Five live tiger cubs suspected of being illegally smuggled into the zoo were also seized during the raid. Pictured: several tiger corpses
Five live tiger cubs suspected of being illegally smuggled into the zoo were also seized during the raid. Pictured: several tiger corpses
The raid comes after an early crackdown at the private zoo in January 2018, when Department of National Parks, Wildlife and Plant Conservation (DNP) officials had confiscated scores of locally protected species. Pictured: officials find tiger carcasses
The raid comes after an early crackdown at the private zoo in January 2018, when Department of National Parks, Wildlife and Plant Conservation (DNP) officials had confiscated scores of locally protected species. Pictured: officials find tiger carcasses
The owner of the tiger park faces up to five years in prison if convicted of smuggling in wildlife species and another three years if convicted of providing false information. Pictured: the severed tiger head
The owner of the tiger park faces up to five years in prison if convicted of smuggling in wildlife species and another three years if convicted of providing false information. Pictured: the severed tiger head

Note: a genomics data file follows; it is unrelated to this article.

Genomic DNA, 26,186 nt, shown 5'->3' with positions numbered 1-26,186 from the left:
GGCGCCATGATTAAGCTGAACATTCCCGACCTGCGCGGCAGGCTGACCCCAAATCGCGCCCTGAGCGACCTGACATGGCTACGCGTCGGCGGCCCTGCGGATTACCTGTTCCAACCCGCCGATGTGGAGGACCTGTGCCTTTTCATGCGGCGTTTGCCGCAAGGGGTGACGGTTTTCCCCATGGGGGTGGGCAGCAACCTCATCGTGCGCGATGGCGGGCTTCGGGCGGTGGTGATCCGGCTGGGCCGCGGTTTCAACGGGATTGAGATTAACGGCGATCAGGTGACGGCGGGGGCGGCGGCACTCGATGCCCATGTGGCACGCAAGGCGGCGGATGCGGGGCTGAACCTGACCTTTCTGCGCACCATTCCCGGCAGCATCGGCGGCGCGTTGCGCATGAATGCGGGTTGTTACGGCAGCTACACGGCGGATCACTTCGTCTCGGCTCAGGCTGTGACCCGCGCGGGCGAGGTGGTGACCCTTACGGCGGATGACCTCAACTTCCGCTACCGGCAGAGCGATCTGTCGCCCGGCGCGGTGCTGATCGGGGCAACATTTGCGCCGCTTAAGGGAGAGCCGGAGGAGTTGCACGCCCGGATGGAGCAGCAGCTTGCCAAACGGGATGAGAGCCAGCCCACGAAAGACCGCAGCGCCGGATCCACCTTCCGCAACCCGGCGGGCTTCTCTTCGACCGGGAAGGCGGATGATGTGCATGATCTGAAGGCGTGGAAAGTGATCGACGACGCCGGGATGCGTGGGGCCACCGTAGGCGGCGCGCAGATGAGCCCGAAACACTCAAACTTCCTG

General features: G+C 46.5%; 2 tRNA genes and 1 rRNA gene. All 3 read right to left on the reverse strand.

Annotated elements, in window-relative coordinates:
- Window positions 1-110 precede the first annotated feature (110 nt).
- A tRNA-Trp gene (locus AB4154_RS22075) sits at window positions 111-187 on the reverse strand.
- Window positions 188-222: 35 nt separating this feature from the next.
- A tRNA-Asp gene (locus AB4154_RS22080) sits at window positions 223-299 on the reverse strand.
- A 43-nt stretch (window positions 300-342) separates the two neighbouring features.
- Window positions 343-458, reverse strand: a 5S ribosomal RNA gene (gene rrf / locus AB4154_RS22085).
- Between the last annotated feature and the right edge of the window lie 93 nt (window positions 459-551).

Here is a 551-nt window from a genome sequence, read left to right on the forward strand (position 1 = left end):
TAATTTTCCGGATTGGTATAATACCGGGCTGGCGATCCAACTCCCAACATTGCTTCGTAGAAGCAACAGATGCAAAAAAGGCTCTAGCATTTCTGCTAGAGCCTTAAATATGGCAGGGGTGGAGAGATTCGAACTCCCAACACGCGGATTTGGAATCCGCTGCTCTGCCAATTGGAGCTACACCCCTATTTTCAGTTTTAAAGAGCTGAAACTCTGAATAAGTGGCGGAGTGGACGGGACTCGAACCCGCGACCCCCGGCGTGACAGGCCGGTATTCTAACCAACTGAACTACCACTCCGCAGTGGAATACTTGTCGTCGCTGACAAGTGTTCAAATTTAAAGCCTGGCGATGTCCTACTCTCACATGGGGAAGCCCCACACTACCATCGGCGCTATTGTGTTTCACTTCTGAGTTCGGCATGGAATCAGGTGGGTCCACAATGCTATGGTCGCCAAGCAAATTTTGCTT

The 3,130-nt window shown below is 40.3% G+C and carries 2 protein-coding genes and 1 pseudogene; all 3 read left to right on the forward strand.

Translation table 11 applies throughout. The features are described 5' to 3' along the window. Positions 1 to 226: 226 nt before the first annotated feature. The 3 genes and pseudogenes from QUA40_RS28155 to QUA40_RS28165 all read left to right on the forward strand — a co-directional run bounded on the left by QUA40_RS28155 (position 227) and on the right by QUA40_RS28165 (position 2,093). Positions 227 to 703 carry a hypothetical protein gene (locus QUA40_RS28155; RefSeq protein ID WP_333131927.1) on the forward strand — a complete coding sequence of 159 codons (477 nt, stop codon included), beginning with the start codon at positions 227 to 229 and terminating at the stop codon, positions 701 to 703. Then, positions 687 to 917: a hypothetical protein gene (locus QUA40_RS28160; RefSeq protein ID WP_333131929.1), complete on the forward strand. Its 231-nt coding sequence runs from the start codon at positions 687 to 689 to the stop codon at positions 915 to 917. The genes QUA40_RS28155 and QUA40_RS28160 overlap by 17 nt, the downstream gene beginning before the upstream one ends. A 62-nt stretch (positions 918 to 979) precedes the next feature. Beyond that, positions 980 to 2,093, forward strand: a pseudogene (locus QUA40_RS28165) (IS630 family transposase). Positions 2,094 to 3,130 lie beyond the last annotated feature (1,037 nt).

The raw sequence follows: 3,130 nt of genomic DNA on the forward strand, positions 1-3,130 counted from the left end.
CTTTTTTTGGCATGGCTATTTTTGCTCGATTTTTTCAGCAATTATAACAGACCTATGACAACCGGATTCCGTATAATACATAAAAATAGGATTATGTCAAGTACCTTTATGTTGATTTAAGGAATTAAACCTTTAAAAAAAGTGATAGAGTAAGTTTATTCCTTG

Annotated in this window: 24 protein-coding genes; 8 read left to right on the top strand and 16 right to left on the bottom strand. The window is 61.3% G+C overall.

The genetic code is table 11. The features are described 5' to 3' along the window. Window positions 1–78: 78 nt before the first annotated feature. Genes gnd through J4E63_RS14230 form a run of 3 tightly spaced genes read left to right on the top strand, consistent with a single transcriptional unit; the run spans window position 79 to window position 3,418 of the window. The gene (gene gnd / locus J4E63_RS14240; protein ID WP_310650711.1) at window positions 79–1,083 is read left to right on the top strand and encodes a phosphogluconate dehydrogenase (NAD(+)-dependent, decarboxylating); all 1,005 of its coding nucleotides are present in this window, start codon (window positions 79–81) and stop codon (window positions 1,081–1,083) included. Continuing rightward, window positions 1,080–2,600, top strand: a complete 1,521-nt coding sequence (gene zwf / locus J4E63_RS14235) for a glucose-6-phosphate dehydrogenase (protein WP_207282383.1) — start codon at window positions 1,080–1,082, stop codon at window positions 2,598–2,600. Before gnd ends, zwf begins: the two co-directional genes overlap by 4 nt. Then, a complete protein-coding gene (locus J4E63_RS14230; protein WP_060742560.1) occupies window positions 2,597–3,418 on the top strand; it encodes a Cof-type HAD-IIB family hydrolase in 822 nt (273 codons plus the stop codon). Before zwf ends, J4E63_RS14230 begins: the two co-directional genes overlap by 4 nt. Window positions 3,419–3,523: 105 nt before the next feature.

In 2017, a dozen tigers were seized from a pig farm in Chon Buri province where several species of wildlife had been kept illegally.

‘Today’s actions are very much in line with the global call for better record keeping, monitoring and enforcement of captive tiger facilities taken at CITES, to prevent laundering or leakage of animals into the illegal trade,’ said Kanitha Krishnasamy, Director for Traffic in Southeast Asia.

‘Thailand’s revamped wildlife law with higher penalties and its well-established forensics expertise places it in a good position to lead on this crackdown, to find the parties responsible for this decades-long problem.’

This article was first published by The Daily Mail on 1 December 2020. Lead Image: Authorities said that the Zoo’s licence would be suspended for 90 days. Pictured: the slain tiger head.